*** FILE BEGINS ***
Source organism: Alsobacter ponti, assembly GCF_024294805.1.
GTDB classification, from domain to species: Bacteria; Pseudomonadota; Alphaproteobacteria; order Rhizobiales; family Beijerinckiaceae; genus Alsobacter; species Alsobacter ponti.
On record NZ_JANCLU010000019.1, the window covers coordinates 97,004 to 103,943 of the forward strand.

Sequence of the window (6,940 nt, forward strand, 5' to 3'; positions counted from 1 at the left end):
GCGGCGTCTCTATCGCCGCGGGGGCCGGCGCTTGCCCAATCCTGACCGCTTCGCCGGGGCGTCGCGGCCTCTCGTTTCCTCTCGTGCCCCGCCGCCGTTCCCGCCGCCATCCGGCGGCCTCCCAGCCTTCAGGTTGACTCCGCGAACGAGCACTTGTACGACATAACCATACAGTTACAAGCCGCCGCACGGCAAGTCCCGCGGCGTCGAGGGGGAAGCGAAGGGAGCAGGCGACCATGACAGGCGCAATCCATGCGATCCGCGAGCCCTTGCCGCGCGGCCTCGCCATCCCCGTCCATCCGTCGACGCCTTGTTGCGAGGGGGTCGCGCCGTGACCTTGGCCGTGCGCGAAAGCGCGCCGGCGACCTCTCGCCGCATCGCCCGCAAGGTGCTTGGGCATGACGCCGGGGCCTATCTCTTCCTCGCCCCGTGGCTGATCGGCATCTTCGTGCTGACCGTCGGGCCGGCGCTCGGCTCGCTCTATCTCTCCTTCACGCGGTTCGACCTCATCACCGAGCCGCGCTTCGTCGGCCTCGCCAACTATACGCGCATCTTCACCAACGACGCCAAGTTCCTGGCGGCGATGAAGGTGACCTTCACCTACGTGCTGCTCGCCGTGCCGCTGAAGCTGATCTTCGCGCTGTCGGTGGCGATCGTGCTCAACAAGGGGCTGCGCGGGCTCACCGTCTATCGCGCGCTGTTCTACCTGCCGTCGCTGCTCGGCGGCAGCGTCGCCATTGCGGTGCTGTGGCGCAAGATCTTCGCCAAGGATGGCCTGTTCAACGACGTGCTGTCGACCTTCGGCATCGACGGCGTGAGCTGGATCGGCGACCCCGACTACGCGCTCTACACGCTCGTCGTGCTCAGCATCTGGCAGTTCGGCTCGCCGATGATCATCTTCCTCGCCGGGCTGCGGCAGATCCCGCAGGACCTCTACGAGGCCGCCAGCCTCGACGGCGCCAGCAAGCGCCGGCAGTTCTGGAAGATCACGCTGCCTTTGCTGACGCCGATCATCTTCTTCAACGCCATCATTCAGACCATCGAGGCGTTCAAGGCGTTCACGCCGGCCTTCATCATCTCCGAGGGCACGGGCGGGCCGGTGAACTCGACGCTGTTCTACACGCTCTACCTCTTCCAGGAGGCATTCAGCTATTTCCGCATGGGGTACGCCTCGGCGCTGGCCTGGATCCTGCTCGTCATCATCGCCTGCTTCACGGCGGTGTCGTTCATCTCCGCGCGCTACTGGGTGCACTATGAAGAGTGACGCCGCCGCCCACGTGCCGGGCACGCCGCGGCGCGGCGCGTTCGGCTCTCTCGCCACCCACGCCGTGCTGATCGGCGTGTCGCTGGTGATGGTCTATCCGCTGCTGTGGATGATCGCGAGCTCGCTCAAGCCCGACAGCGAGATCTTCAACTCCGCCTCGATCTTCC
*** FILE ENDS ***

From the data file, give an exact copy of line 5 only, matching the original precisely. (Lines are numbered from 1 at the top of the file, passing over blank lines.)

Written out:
GCGGCGTCTCTATCGCCGCGGGGGCCGGCGCTTGCCCAATCCTGACCGCTTCGCCGGGGCGTCGCGGCCTCTCGTTTCCTCTCGTGCCCCGCCGCCGTTCCCGCCGCCATCCGGCGGCCTCCCAGCCTTCAGGTTGACTCCGCGAACGAGCACTTGTACGACATAACCATACAGTTACAAGCCGCCGCACGGCAAGTCCCGCGGCGTCGAGGGGGAAGCGAAGGGAGCAGGCGACCATGACAGGCGCAATCCATGCGATCCGCGAGCCCTTGCCGCGCGGCCTCGCCATCCCCGTCCATCCGTCGACGCCTTGTTGCGAGGGGGTCGCGCCGTGACCTTGGCCGTGCGCGAAAGCGCGCCGGCGACCTCTCGCCGCATCGCCCGCAAGGTGCTTGGGCATGACGCCGGGGCCTATCTCTTCCTCGCCCCGTGGCTGATCGGCATCTTCGTGCTGACCGTCGGGCCGGCGCTCGGCTCGCTCTATCTCTCCTTCACGCGGTTCGACCTCATCACCGAGCCGCGCTTCGTCGGCCTCGCCAACTATACGCGCATCTTCACCAACGACGCCAAGTTCCTGGCGGCGATGAAGGTGACCTTCACCTACGTGCTGCTCGCCGTGCCGCTGAAGCTGATCTTCGCGCTGTCGGTGGCGATCGTGCTCAACAAGGGGCTGCGCGGGCTCACCGTCTATCGCGCGCTGTTCTACCTGCCGTCGCTGCTCGGCGGCAGCGTCGCCATTGCGGTGCTGTGGCGCAAGATCTTCGCCAAGGATGGCCTGTTCAACGACGTGCTGTCGACCTTCGGCATCGACGGCGTGAGCTGGATCGGCGACCCCGACTACGCGCTCTACACGCTCGTCGTGCTCAGCATCTGGCAGTTCGGCTCGCCGATGATCATCTTCCTCGCCGGGCTGCGGCAGATCCCGCAGGACCTCTACGAGGCCGCCAGCCTCGACGGCGCCAGCAAGCGCCGGCAGTTCTGGAAGATCACGCTGCCTTTGCTGACGCCGATCATCTTCTTCAACGCCATCATTCAGACCATCGAGGCGTTCAAGGCGTTCACGCCGGCCTTCATCATCTCCGAGGGCACGGGCGGGCCGGTGAACTCGACGCTGTTCTACACGCTCTACCTCTTCCAGGAGGCATTCAGCTATTTCCGCATGGGGTACGCCTCGGCGCTGGCCTGGATCCTGCTCGTCATCATCGCCTGCTTCACGGCGGTGTCGTTCATCTCCGCGCGCTACTGGGTGCACTATGAAGAGTGACGCCGCCGCCCACGTGCCGGGCACGCCGCGGCGCGGCGCGTTCGGCTCTCTCGCCACCCACGCCGTGCTGATCGGCGTGTCGCTGGTGATGGTCTATCCGCTGCTGTGGATGATCGCGAGCTCGCTCAAGCCCGACAGCGAGATCTTCAACTCCGCCTCGATCTTCC